Medical Testing for Children not Eating

While most pediatric feeding disorders are simple to treat, there may be medical complications that interfere with treatment possibilities. Before starting treatment, a child with a feeding disorder should be carefully evaluated by a physician to determine whether they are physically safe to eat. These evaluations are done both to ensure the safety of your child or baby, and also to optimize the treatment effects.

The most common medical conditions that interfere with the treatment of pediatric feeding disorders are reflux, allergies, aspiration, and motility problems (all explained below). These conditions are typically solved with medications, surgery, or special treatments.

In the case of reflux, medications are usually prescribed. In the most severe cases, a surgery called “Nissen fundoplication” is performed. This involves a repositioning of the stomach that results in a smaller opening into the organ, which in turn allows for a greater probability of food going in without reflux or vomiting.

Allergy testing is essential because if a child ingests a food that they are allergic to, lesions or irritations can form in the GI tract, which can make eating a very painful ordeal. There are several ways to test for allergies; talk to your pediatrician for advice on the best test to administer to your child.

Aspiration occurs when liquids enter the lungs. This occurs when a ligament over the passage to the lungs, which usually closes during oral intake, remains open. This can be dangerous because the liquid in the lungs can cause pneumonia. A speech pathologist or an occupational therapist can help determine if aspiration is occurring and which consistency of food is likely to lower the probability of aspiration occurring.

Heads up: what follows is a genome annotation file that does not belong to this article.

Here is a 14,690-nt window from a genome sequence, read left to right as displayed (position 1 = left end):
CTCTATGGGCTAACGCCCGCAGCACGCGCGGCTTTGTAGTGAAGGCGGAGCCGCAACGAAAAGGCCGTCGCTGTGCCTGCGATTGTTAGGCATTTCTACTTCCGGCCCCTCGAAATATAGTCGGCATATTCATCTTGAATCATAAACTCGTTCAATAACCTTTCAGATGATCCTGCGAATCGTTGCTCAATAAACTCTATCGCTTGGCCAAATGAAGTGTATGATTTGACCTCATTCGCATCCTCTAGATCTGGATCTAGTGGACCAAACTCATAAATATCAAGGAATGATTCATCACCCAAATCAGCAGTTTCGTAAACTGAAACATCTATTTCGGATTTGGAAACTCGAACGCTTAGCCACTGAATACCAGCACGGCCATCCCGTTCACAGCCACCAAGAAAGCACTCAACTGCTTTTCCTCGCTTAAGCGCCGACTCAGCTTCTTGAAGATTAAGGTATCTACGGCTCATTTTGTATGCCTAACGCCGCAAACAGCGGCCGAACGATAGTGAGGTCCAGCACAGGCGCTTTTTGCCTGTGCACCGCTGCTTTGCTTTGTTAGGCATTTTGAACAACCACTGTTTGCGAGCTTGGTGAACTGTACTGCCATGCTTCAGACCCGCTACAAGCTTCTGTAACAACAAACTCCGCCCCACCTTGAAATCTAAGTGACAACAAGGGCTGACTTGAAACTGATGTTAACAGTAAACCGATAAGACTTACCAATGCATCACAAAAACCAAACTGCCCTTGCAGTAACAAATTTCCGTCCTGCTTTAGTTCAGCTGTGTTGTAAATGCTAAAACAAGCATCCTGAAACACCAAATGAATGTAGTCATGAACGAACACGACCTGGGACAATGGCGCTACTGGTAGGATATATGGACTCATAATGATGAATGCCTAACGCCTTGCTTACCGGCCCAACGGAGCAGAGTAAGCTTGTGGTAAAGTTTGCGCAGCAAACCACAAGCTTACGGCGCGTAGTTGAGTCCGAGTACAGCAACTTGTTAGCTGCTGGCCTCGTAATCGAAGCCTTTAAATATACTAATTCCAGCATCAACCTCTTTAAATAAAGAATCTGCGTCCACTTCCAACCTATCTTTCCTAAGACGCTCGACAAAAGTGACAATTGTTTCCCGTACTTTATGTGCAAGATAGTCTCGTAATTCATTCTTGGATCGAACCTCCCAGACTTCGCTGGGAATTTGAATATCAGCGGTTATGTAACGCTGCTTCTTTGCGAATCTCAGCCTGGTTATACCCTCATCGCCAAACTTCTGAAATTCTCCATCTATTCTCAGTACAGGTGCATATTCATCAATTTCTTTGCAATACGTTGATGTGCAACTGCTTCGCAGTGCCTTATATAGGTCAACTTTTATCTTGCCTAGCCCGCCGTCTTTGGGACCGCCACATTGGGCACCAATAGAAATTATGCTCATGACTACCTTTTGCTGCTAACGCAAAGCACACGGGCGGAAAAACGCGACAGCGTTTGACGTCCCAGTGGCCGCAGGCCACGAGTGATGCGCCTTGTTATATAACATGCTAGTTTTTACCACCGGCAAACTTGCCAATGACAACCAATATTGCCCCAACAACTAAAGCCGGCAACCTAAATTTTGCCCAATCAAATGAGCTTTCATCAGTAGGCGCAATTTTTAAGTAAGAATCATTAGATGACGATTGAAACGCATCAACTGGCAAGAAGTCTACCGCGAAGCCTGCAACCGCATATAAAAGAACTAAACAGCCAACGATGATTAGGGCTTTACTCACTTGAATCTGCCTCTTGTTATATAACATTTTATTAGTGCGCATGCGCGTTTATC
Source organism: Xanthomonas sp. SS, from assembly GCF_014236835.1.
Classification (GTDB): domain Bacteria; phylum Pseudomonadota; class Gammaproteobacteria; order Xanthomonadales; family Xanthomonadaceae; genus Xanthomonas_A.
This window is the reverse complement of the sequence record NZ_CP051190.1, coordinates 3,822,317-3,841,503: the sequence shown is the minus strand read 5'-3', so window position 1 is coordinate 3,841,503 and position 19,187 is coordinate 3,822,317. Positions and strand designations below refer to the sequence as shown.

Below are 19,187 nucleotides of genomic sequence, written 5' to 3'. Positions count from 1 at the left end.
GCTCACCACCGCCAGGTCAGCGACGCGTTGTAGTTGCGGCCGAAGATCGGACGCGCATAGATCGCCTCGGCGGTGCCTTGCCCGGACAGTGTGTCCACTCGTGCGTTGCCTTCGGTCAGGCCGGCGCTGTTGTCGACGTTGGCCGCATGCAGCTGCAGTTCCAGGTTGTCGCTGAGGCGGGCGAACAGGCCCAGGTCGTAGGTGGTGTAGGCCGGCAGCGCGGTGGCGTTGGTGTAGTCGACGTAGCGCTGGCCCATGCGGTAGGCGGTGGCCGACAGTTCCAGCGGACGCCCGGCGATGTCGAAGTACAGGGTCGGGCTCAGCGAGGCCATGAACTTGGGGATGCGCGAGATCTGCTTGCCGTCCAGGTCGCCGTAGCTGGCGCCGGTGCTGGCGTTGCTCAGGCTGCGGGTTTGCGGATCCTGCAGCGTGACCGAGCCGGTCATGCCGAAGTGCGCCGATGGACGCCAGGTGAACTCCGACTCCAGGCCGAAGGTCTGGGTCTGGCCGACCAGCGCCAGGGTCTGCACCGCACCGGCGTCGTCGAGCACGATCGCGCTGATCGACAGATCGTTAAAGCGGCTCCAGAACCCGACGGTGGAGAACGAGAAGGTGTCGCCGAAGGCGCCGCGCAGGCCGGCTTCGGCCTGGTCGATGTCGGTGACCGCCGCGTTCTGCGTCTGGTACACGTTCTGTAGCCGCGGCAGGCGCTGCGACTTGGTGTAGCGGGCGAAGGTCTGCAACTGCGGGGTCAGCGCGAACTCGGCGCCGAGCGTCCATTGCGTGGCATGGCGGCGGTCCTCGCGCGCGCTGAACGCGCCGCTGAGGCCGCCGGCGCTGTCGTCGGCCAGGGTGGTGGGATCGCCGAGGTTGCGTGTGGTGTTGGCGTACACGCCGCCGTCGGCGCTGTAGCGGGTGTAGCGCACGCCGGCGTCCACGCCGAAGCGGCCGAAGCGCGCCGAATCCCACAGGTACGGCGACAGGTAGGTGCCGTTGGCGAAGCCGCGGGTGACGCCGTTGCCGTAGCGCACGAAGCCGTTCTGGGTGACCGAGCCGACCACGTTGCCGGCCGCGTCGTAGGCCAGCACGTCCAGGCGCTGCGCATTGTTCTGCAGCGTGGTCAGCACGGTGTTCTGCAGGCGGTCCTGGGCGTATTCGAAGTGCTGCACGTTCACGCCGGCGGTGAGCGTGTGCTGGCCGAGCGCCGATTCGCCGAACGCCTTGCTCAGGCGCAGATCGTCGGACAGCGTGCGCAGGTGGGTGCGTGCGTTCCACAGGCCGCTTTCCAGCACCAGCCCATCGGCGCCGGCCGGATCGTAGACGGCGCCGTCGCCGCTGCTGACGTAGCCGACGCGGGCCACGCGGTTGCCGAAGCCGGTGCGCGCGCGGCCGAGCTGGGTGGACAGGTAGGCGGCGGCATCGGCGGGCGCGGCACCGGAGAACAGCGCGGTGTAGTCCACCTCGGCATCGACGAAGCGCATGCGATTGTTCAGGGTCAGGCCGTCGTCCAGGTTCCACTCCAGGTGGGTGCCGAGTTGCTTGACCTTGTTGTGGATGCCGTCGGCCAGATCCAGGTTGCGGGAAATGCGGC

Lastly, with motility issues, food does not pass through the GI tract at a normal rate. This can cause food to stay in the stomach for too long, overfilling it, and causing vomiting, pain, and constipation. This can be treated with medications such as Reglan and Erythromycin.

Following are the common tests to do before seeking treatment to increase your child’s food/drink intake orally:


  • Allergy testing – blood tests (RAST) or skin tests (prick tests or patch tests).
  • Upper GI – liquid with barium is consumed to check for structural abnormalities in the esophagus, stomach, and small intestine.
  • Swallow study – liquid with barium is consumed (starting with very thin liquid and getting thicker) to determine if aspiration is occurring and if there is a safe thickness for the child to eat without aspirating.
  • PH probe – a thin tube is placed in the esophagus near the opening of the stomach to measure acid levels for several hours (may be used to confirm reflux).
  • Gastric emptying study – radioactive material is added to food that the child ingests; the stomach is then monitored to see how long the radioactive material (and therefore food) remains in the stomach. This can be used to check for slow gastric emptying.
  • endoscope


    Endoscopy – the child is anesthetized and a small tube with a camera is passed into the esophagus, stomach, and small intestine to check for damage due to reflux or gastritis, or for physical abnormalities.